January 1, 2018 |

Pizzeria Payroll

By Pizza Today

Is it time to outsource?

As a pizzeria owner, do you dread spending several hours every pay period poring over timecards, tip reports and tax withholding calculators? If so, you’re not alone.

Around 40 percent of small business owners say bookkeeping and taxes are the worst part of owning a business, according to a 2015 survey by SCORE, a business mentoring organization. The survey also found that 28 percent of small business owners who administer payroll in-house spend anywhere from six hours to more than ten hours per month on payroll tasks.

Getting payroll done right is crucial for accurate tax compliance and happy employees. So, should you administer payroll in-house or outsource the complex and tedious task? Here’s a look at the pros and cons of both methods.

So should you outsource, or do your own payrolls? For Jay Westcott, CEO of Dimo’s Pizza in Chicago, outsourcing is a better option than administering payroll in-house. Dimo’s, which has two locations and roughly 50 employees, pays around $1,000 per month to outsource payroll, which is “more than worth it,” Westcott says.

“Outsourcing makes more sense, if for no other reason than to focus your time toward bigger-picture decisions and strategy,” says Westcott. “Payroll companies exist to ensure that you don’t miss any of the little steps that could end up costing you more long-term.”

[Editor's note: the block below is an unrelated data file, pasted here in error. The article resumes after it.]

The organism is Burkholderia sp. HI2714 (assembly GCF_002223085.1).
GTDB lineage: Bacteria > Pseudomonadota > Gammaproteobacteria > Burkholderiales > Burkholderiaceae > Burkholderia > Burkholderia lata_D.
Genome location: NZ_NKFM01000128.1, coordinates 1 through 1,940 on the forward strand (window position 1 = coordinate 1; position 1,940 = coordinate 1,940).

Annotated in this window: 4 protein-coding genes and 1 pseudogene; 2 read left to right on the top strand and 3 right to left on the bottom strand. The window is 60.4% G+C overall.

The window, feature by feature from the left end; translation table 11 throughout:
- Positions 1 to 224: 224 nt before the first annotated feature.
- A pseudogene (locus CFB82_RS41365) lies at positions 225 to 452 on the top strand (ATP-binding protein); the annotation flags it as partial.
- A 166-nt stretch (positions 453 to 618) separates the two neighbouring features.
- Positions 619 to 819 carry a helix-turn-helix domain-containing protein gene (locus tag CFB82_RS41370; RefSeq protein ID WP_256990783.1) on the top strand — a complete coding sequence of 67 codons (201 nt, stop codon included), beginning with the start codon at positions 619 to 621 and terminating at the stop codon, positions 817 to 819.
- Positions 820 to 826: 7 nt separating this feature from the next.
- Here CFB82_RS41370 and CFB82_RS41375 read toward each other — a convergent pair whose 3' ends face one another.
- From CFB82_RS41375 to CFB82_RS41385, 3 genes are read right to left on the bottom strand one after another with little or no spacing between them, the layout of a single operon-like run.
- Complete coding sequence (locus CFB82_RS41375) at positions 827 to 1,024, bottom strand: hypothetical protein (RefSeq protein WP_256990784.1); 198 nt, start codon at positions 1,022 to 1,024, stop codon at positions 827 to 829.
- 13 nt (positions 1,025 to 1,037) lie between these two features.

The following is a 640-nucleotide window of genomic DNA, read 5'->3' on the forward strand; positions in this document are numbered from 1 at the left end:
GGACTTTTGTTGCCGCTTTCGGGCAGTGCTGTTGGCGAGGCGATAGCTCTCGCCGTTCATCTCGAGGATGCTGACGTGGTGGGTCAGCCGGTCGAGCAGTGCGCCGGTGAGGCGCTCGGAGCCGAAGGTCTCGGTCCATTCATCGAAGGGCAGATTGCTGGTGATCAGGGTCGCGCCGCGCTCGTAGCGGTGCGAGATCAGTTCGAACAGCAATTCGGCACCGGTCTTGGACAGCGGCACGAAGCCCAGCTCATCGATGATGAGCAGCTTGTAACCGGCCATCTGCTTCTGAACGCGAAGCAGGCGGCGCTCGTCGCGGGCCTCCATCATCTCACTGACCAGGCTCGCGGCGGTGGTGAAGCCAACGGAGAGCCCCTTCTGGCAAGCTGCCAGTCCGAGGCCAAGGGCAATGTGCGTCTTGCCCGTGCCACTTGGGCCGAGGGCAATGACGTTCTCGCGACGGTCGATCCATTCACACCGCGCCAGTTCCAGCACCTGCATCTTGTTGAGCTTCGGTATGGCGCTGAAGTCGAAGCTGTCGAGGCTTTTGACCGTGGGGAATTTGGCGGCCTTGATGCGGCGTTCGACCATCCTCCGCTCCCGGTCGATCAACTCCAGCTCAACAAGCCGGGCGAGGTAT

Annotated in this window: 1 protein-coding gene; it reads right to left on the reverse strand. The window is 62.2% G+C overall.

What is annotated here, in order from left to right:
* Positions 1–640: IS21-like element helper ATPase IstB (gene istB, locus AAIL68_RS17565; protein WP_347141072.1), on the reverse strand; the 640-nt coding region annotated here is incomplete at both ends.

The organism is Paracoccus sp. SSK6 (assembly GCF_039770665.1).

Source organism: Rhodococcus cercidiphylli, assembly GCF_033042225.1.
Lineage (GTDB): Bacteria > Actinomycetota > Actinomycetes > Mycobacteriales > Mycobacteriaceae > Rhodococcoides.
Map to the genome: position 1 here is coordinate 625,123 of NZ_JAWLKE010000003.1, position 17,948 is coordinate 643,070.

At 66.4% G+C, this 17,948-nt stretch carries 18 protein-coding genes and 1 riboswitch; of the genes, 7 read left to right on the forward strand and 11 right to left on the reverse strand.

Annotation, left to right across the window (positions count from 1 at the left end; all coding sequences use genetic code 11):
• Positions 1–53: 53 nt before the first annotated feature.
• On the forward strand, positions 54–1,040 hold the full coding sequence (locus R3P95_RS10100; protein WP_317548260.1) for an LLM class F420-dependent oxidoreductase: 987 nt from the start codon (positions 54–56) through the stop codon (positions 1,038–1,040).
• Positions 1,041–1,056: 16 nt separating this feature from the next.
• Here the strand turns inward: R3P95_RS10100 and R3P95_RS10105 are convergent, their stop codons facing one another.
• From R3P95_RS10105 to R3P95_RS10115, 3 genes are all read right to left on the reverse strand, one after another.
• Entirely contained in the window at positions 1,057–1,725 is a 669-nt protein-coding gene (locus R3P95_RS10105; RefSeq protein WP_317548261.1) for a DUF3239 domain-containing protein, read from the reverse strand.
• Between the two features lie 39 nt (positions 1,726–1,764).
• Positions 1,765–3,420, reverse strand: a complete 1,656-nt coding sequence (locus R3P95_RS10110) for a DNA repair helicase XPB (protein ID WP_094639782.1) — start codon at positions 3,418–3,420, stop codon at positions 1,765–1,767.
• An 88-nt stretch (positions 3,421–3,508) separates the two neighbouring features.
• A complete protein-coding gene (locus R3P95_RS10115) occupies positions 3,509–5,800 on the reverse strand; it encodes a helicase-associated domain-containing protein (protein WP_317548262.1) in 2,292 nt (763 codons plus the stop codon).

Potential costs of payroll errors include:

  • Employee morale. Employees whose paychecks regularly contain inaccuracies eventually lose enthusiasm for their jobs.
  • Lost time. You’ll have to spend time away from other management duties to correct any payroll mistakes.
  • Penalties. Failing to comply with tax laws can result in penalties levied by the IRS and state departments of revenue.

If you choose to do payroll in-house, it’s a complicated and daunting task, says Philip Horrisberger, director of channel marketing for Paychex, a provider of payroll and human resources services to businesses. “One misplaced decimal point can present a big problem to the business or employee or both, depending on the nature of the mistake,” Horrisberger says.

Some restaurants combine in-house preparation with minimal outsourcing. Enoteca La Storia, which has two locations, one in Los Gatos, California, and the other in downtown San Jose, does its own payroll for more than 70 employees but hires Paychex to process the checks.

“One-hundred percent outsourcing is great if you can afford it, but most small business owners can’t,” says Miyuki One Bear, general manager at Enoteca La Storia Downtown. “Data entry on payroll is time consuming and takes extreme focus, which is hard when you are also running a busy restaurant with phones ringing and guests and employees needing attention.”

So, how much work goes into in-house payroll, and is it worth it to outsource? Here are three factors to consider when choosing the best way to tackle payroll.

Cost and time. Doing payroll in-house is a big job. “Every pay period, you must calculate wages, print, sign and distribute checks, create reports and prepare and pay payroll taxes,” says Horrisberger.